Most cardboard isn’t archival. I have a Master’s in Library Science with an emphasis on Special Collections Preservation, and so I have the background to give you my informed opinion: I don’t give a fig about archival storage. Seriously, friends, it’s all going to end up dust anyway someday, and archaeologists 3,000 years from now don’t need to see my fabric stash OR my wedding scrapbook, thank you very much. If you want an archivally-safe cardboard, however, then know that it does exist; just check out any web site or brick-and-mortar store that caters to libraries.
I folded very large pieces and thick pieces of fabric, such as felt and fleece and faux fur, around some larger broken-down shipping boxes that I own. It’s not plastic, but it’s no longer recycling, either to do that, since I hadn’t actually used the shipping boxes yet–search for sources of used boxes to break down yourself, to keep a recycling emphasis on this project.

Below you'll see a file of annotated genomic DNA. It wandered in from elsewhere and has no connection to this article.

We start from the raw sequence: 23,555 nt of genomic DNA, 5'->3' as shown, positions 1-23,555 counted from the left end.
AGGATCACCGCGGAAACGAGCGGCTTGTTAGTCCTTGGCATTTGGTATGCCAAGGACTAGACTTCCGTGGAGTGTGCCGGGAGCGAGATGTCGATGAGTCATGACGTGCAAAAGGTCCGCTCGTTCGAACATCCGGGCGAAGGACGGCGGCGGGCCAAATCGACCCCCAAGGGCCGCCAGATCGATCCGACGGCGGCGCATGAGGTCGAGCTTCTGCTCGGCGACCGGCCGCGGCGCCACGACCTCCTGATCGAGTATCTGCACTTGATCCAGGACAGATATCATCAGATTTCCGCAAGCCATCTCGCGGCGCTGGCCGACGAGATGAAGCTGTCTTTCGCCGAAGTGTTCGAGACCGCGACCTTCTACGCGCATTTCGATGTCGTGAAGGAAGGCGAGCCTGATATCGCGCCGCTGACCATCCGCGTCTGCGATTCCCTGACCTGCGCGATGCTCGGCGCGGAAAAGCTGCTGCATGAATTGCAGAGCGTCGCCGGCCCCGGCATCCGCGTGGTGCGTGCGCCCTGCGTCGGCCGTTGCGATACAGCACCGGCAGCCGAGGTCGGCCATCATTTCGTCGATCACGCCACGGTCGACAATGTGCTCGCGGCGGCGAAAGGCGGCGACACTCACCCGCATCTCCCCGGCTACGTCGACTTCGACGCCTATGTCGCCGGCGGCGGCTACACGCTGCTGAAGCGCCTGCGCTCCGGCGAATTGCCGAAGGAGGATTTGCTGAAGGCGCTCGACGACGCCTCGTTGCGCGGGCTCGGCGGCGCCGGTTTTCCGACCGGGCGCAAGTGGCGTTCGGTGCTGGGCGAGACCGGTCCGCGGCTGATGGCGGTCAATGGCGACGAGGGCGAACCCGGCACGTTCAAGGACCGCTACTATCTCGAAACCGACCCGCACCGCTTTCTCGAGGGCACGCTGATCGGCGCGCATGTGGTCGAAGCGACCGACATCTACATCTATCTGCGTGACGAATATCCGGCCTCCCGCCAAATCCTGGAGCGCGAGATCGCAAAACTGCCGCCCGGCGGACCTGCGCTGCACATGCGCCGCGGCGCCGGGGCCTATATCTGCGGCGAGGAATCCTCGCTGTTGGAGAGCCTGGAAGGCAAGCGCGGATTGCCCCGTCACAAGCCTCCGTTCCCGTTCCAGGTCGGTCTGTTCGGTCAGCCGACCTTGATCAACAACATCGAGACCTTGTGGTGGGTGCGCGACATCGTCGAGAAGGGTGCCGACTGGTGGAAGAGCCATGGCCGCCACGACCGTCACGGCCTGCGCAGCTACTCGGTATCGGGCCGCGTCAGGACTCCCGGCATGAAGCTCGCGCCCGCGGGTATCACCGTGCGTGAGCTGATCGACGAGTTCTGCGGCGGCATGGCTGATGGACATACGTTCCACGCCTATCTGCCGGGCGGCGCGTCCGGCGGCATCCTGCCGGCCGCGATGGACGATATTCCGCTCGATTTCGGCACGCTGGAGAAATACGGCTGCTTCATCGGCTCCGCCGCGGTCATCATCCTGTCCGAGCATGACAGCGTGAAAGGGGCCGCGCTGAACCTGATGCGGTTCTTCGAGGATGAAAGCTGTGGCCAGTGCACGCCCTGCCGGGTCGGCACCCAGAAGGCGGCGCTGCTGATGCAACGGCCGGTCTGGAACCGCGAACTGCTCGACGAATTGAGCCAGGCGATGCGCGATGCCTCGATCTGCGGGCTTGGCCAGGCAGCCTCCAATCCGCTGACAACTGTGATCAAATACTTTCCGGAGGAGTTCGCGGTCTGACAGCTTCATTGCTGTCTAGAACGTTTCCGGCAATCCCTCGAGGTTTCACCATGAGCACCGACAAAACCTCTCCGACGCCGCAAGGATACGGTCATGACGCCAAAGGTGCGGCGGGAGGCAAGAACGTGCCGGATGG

I still throw fabric that’s too small to fold around cardboard into bins, sorted by how I use it–novelty quilting cotton, patterned quilting cotton, novelty and patterned flannel and fleece, felt, and everything else. When a bin gets full, perhaps less than once a year, I sort through it and put together a bag of scraps to take to our Recycling Center’s re-use shop, where it’s donated to local arts programs and non-profits. I have a dedicated space for my folded fabric to live, as well, no cramming allowed, and when that space is full…well, the local arts programs get another donation!
Last thing–when I first transitioned my stash to this system, yes, it took HOURS to do. Days, even. Now, however, when fabric comes into my house, I wash it, dry it, and then spend less than five minutes folding it around cardboard and setting it in its correct spot on the shelf. Finally, simple storage!